The last two weeks I have been reflecting quite a bit on the 'absence/presence' of Jesus which has led me to a deeper appreciation of "Church." The Scriptural understanding of Church is multifaceted. There may be "one, Lord, one faith,, one baptism, one God and Father of all and one name given for salvation" but that Oneness is expressed in multiplicity as we move out from the center. One area that Christians disagree on is church, its place and its role. There are different emphases and competing/complementary models of church. However, there is a limit to diversity. At one end, going off the rails, is the idea that one is "born into the people" and that is all there is to it. So if you get baptized "you are in" and one's personal life doesn't matter. (Wrong) We see that manifest in Israel repeatedly in the Bible (hence to prophet's warnings and threats). On the other end is the Gnostic (heresy) idea which has had much influence in Christianity over the years. It emphasizes salvation through "knowledge" (the Greek word gnosis means knowledge). It often times negates the body and emphasizes the "spiritual." (ever hear that one?) It negates the community and emphasizes direct access to God within one's own soul. It rejects the material manifestations of God (like sacraments) and it is prone to see the humanity of Jesus as a negative. The doctrine of the Incarnation is rejected. (So Jesus is God, and His presence among us is to provide saving knowledge and help us escape the world and human enfleshed existence). The appeal of Gnosticism cannot be overstated. It is in many ways simpler than the Truth.
The Bible is not Gnostic and it is not especially "spiritual." The Jewish Scriptures are especially incarnational and earthly. (Early heretics rejected the "Old Testament" and today we see that manifest in pocket New Testaments devoid of the Old) Some even called the God of the Old Testament a different or inferior God. (A God of Law not Love and Grace). What Jesus called the Scripture is that very collection that we call the Old Testament (or Jewish Scriptures) The New Testament certainly makes changes, and the 'next stage' of development is sometimes a radical shift. However, it is clear that the expectation remains the same at some core level. God is among us, in and through concrete reality.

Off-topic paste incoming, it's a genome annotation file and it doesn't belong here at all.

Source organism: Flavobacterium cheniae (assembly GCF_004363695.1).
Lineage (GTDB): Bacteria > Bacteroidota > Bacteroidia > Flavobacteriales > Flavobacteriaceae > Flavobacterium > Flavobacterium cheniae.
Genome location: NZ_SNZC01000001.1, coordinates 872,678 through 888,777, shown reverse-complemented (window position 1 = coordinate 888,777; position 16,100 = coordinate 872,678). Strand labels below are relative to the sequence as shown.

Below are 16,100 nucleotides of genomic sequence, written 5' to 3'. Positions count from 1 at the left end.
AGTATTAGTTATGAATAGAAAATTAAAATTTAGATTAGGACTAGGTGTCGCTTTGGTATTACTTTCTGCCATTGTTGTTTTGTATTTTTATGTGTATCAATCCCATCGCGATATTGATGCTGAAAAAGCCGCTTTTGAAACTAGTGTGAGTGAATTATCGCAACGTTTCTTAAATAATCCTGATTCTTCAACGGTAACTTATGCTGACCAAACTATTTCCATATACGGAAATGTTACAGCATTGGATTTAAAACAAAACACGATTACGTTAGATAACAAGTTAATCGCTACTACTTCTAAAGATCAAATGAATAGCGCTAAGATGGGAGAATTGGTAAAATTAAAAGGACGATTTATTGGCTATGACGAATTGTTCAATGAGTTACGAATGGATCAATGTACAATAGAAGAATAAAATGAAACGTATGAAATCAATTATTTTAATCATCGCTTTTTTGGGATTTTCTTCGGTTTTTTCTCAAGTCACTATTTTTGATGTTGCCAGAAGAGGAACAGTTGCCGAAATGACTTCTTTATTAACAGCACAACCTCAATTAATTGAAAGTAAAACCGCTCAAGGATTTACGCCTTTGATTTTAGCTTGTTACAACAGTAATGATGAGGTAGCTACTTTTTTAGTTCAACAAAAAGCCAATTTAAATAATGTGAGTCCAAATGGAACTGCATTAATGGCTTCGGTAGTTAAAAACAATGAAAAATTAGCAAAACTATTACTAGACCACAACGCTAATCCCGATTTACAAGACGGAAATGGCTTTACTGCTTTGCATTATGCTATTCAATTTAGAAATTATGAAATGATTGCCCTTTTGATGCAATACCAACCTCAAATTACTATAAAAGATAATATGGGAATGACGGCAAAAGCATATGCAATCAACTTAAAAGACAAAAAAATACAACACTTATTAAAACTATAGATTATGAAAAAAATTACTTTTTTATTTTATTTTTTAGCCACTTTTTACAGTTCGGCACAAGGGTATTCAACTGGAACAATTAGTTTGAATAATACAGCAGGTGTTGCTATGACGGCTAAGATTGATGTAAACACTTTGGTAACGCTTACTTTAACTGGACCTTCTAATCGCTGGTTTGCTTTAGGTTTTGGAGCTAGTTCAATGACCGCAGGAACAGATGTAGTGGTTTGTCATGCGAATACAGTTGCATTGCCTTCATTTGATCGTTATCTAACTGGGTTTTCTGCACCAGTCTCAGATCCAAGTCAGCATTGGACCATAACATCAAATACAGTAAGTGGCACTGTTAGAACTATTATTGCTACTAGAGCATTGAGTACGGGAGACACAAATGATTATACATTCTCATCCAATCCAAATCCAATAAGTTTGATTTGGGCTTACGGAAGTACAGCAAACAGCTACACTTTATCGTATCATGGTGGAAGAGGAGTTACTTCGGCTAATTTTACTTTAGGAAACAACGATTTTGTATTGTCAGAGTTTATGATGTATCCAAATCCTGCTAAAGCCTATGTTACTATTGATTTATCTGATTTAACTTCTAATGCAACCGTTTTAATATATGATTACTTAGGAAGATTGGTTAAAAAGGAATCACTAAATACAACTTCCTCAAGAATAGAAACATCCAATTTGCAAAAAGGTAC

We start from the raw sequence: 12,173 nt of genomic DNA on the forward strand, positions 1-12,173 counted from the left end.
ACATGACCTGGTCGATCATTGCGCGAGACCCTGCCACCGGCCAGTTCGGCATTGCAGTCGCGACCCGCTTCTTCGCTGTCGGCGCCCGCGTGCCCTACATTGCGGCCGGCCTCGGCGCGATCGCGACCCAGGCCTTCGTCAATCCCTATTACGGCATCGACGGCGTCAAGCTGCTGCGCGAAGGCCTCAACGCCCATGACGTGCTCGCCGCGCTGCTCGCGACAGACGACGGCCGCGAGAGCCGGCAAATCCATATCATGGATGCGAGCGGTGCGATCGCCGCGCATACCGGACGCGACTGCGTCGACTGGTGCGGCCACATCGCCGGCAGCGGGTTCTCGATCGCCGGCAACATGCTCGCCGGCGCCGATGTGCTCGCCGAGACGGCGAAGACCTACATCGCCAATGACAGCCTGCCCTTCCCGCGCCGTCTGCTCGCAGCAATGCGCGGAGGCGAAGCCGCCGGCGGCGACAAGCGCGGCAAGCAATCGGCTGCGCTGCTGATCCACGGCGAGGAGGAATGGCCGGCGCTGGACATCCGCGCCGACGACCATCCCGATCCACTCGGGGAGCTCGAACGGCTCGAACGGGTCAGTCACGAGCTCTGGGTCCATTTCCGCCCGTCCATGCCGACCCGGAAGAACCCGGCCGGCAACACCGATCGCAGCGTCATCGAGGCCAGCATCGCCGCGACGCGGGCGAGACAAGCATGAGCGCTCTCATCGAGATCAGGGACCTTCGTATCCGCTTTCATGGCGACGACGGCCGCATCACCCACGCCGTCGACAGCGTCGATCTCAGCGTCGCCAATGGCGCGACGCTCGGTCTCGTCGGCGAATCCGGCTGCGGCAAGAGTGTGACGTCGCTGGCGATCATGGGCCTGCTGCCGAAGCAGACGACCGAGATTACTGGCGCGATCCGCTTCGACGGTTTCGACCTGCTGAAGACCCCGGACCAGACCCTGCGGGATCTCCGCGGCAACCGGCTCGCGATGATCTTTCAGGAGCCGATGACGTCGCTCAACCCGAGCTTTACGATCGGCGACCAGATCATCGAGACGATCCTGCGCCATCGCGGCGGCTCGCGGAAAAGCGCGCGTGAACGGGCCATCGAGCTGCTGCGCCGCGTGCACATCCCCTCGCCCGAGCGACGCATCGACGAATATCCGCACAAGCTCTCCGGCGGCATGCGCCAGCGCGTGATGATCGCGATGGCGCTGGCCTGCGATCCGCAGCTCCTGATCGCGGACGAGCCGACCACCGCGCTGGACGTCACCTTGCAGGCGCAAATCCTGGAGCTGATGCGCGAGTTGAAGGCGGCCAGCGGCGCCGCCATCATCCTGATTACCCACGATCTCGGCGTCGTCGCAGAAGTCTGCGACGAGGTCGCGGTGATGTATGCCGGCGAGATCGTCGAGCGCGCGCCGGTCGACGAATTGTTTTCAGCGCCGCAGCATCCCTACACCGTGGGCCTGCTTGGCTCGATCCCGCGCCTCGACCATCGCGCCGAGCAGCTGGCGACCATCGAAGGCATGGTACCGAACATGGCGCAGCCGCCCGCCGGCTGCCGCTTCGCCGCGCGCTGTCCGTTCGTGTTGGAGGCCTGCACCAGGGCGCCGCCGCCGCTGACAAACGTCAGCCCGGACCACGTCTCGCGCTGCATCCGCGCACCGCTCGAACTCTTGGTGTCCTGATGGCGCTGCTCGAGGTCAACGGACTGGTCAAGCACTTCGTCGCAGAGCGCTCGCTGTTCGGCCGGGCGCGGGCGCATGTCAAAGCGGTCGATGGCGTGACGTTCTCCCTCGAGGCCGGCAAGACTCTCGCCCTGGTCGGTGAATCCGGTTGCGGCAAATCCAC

In days gone by He spoke through prophets and the institutions of Israel. In these last days He spoke through a Son. However, the writer of Hebrews wrote at a time when that appearance was relatively recent. We do well to remember that Jesus is coming back, but He has not hurried. We do well to take seriously the role of the church as Jesus' ongoing presence here and now. The Holy Spirit is at work, but Jesus is not walking on planet earth. The Church is the Body of Christ, it is the Temple. It is empowered as an Ambassador to mediate God's Kingdom on planet earth here and now. What is yet to be revealed is the perfection of the Kingdom, but while we wait we must also work. "Men of Galilee why do you stand there looking up at the sky?" Sky gazing is a metaphor for Gnosticism and its overly spiritual disengagement and disdain for the created material world.
If atheist and agnostics and materialists (of all stripes) ignore the spiritual depth and over-embrace created reality as "all there is" or "all that matters" then the Church must proclaim the other dimensions of creation. But too often, in an effort to reject their errors, we create our own. It is how things work. The Scripture says that we, humans, His Church, are the tools for evangelizing, healing, feeding and reconciling. The Church has the Holy Spirit and the power/authority and DUTY to represent Jesus to the world. We forgive sins (at His command) and we tell people the mind of God (as revealed in Scripture and through the Church). It is a remarkable mystery, but apparently God made the world for that purpose.
Gnostics don't like it, but that is fine. Heretics are notoriously unreliable in doctrine!!! The truth, as found in revelation, is much more concrete and physical. Keep that in mind next time you want to call Church "man" and your spiritual ideas "God."